News & Opinion

Here’s a way to juice Woods vs. Mickelson

It used to be called the “Silly Season,” those off-the-schedule, made-for-TV events that fluffed up Fred Couples’ bank account each autumn. Now, we have a spectacle that truly fits the name.

The $9 million pay-per-view match between Tiger Woods and Phil Mickelson is scheduled for Nov. 23 – the day after Thanksgiving – in Las Vegas, naturally. The winner gets the whole prize, which both players say that part – not all – of the money will go to charities.

The first silly thing about this match is that neither player is putting up his own money, which they easily could afford to do. Turner Sports is bankrolling this deal and will charge TV viewers $19.95 on B/R Live, DirecTV and AT&T U-verse. (Are you going to pay to watch? Justin Thomas isn’t. Neither am I.) Turner will be extremely lucky to break even on this not-completely-baked idea.

Part of the draw is supposed to be that Mickelson and Woods have been rivals for the past 20-odd years, except the rivalry has been almost completely one-sided, in favor of you-know-who. The bad feelings have been tempered with time. While Mickelson and Woods wouldn’t be considered close friends, they are at least on speaking terms, which hasn’t always been the case over the years.

Neither one needs to win to prove anything, particularly since Mickelson is 48 and Woods is 42, both well past their primes. Both would like to win because both are super-competitive. But losing to the other won’t cause a moment’s regret or lost sleep.

Mickelson insists there will be some chirping between Woods and him because both will be miked. And some side bets – mentioned in the $50,000 range – will be thrown down on things such as long drive, closest to the pin, getting up and down.

The Westgate Las Vegas SuperBook had Woods at -210 (bet $210 to win $100) to win the event outright, with Mickelson at +175 (bet $100 to win $175). It would be interesting to know after the fact how much action this match will attract. (Probably less than you think.)

The question is: Does anyone (including Tiger and Phil) really care? It’s going to be like watching Floyd Mayweather trade swings with Conor McGregor of UFC – without the big pay-per-view numbers. It’s meaningless, useless and has no entertainment value whatsoever.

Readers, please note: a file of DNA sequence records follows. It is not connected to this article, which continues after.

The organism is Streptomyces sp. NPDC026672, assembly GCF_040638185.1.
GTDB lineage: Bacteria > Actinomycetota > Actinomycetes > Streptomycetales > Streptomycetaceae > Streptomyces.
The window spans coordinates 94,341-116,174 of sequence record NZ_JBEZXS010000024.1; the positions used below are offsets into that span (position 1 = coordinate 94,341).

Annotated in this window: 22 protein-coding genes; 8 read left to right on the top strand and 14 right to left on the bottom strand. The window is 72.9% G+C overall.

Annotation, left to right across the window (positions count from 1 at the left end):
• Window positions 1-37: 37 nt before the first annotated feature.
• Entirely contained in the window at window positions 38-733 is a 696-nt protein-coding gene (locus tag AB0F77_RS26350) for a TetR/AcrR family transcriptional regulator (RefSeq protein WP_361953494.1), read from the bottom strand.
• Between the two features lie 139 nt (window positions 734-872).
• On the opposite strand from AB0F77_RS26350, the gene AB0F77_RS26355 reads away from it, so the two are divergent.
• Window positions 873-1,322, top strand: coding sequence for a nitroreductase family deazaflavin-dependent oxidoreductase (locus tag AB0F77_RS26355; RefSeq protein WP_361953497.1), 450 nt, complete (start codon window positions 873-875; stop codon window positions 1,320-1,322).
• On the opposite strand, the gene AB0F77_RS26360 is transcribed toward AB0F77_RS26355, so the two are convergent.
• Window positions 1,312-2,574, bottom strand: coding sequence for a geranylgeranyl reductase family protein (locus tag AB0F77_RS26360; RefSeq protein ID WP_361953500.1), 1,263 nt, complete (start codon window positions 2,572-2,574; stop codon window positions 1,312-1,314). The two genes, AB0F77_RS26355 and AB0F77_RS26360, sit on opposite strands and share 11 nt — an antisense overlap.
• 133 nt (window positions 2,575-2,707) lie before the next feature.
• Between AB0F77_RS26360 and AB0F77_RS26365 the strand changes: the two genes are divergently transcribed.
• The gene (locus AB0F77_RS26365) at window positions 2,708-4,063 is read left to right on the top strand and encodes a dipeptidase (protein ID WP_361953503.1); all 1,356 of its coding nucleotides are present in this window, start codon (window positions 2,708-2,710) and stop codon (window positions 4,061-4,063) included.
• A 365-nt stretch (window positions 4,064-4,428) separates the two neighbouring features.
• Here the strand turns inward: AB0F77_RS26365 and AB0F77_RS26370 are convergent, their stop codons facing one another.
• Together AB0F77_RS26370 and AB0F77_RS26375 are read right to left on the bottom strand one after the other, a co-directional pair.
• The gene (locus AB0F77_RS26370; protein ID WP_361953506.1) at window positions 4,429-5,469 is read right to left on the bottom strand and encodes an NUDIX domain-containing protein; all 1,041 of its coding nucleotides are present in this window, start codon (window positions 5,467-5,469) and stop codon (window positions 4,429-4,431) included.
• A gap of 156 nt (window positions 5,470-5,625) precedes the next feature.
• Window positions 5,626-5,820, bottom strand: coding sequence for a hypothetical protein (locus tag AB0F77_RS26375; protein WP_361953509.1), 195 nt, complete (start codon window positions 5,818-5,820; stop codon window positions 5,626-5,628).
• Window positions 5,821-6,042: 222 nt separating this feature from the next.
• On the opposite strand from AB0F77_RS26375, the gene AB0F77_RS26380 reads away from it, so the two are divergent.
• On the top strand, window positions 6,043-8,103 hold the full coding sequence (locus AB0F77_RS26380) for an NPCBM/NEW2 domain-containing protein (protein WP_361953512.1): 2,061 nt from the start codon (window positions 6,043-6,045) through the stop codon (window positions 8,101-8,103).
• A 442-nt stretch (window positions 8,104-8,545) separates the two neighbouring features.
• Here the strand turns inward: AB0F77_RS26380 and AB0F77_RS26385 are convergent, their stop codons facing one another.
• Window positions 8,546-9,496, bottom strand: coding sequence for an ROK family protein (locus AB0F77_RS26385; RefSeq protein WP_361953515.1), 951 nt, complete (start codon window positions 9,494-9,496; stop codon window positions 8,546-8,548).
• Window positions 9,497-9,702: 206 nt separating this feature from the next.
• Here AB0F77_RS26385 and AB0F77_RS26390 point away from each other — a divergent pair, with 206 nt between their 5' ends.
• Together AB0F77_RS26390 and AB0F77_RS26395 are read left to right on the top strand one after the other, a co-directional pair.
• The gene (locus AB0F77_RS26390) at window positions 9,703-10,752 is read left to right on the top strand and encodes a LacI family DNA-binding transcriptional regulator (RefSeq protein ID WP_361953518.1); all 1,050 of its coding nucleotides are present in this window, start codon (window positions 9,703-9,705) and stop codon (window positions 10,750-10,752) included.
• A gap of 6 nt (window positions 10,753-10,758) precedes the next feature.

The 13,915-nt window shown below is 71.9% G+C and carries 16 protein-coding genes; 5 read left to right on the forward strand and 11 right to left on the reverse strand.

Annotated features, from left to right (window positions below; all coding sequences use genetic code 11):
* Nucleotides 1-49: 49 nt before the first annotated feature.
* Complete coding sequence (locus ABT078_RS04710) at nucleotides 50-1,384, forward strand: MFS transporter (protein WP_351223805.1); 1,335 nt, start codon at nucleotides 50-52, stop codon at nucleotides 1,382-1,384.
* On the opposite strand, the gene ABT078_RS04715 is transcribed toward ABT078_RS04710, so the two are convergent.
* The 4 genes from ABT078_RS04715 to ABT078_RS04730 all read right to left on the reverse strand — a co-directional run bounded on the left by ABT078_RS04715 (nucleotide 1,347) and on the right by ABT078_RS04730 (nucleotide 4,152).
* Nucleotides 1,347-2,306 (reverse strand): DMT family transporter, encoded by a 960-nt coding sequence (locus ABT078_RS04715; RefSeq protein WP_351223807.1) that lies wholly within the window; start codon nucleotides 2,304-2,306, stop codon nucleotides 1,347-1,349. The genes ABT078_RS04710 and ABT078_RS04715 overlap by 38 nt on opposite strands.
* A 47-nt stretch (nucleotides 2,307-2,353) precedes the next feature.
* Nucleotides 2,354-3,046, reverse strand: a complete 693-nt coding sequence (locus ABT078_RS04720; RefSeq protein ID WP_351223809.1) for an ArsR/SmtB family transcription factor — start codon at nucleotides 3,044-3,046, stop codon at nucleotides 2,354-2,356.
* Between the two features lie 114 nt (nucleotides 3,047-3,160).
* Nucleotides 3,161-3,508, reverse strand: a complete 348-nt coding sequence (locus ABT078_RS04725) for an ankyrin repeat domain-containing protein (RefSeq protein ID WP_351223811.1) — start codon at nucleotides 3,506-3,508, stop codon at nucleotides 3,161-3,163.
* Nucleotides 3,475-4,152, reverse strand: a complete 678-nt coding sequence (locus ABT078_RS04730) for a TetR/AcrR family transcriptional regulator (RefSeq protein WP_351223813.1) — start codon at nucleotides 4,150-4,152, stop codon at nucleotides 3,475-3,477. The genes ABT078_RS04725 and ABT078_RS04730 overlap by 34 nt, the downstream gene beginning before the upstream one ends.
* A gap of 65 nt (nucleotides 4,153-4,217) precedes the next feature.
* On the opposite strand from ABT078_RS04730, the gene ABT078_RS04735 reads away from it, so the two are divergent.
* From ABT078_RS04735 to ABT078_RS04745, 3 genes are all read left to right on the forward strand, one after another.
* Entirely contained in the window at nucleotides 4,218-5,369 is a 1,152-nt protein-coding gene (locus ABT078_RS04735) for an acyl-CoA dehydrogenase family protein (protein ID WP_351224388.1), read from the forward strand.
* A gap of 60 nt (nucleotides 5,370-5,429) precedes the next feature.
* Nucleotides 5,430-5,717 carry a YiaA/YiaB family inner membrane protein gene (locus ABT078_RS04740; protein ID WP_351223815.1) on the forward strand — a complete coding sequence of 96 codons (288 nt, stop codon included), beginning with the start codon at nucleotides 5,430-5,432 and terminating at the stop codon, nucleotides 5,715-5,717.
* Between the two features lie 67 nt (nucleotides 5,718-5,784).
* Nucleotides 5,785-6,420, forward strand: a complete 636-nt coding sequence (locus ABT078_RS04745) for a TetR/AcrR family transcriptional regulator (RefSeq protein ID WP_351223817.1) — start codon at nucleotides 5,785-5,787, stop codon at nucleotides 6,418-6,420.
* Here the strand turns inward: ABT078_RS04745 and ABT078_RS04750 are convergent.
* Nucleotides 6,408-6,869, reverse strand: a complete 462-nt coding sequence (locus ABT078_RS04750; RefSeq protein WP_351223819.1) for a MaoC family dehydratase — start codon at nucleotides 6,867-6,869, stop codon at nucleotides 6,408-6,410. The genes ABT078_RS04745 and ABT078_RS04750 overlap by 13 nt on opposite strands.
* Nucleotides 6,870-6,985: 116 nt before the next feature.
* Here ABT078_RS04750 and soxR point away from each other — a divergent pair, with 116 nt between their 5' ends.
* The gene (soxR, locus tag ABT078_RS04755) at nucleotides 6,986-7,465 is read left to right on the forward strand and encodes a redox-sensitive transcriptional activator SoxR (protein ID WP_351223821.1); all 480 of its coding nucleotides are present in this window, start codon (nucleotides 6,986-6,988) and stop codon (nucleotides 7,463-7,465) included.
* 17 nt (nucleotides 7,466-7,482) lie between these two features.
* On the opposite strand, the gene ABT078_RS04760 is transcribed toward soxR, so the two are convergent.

Here’s what organizers should do – and it would be so worth watching:

You start with three two-man teams. You’d have to leave Woods out because he’s no good with a partner; look at the record: 9-19-1 in team pairings at the Ryder Cup. First team would be Mickelson and Rickie Fowler; second team, Thomas and Jordan Spieth; third team, Tommy Fleetwood and Francesco Molinari.

Mickelson and Fowler are both go-for-every-drive and shoot-at-every-flag. Thomas and Spieth were 3-1 at the Ryder Cup, while Fleetwood and Molinari were 4-0. The Thomas-Spieth loss was a thumping administered by Fleetwood and Molinari, the heralded “Moliwood” pairing for the victorious Europeans.

The game is Hammer, at $10,000 per hole – their own money. That’s the key. None of this winner-take-all organizers’ check. They need to come off the hip to give this thing some juice.

The way Hammer works is that the bet can be doubled on virtually every shot. If Team A has two players in the trees, Team B can drop the Hammer and double the bet to $20,000. The Hammer is then passed to Team B. If a member of Team B hits a miracle shot out of the trees to 6 feet, Team B can Hammer and the bet is now $40,000. Then the Hammer goes back to Team A, which can drop the Hammer if one of its players hits his second shot to within tap-in distance, making the bet $80,000. If neither team wins the hole, the bet is carried over to the next hole.

So, you can see that the money can get crazy in a hurry.

The format would be nine-hole matches. For instance: Mickelson-Fowler plays Thomas-Spieth. Then Mickelson-Fowler plays Fleetwood-Molinari. And the last match is Thomas-Spieth vs. Fleetwood-Molinari. Each team plays a total of 18 holes.

At the end, the losers pay the winners on the spot, on camera. Cash would be the preferred method, but it wouldn’t be a bad thing if the losers whipped out their checkbooks. The winners would donate the cash – all of it – to a charity or two. Even the losers win under that scenario.

Best of all, it would have the elements of a smack-talking, big-shot-making, chance-taking spectacle that everyone, including the players, would thoroughly enjoy. You might even get fans to pay to see it on TV. And it might be so popular that some iteration of it could be staged the next year.

No one wants to resurrect the Silly Season. But if you want something outside the norm that will hold fans’ fragile attention, you have to think a lot more creatively. Woods vs. Mickelson is simply not it.

Mike Purkey has written about golf for more than 30 years for a number of publications, including Golf Magazine and Global Golf Post. He lives in Charlotte, N.C. Email: golfedit@gmail.com; Twitter: @mikepurkeygolf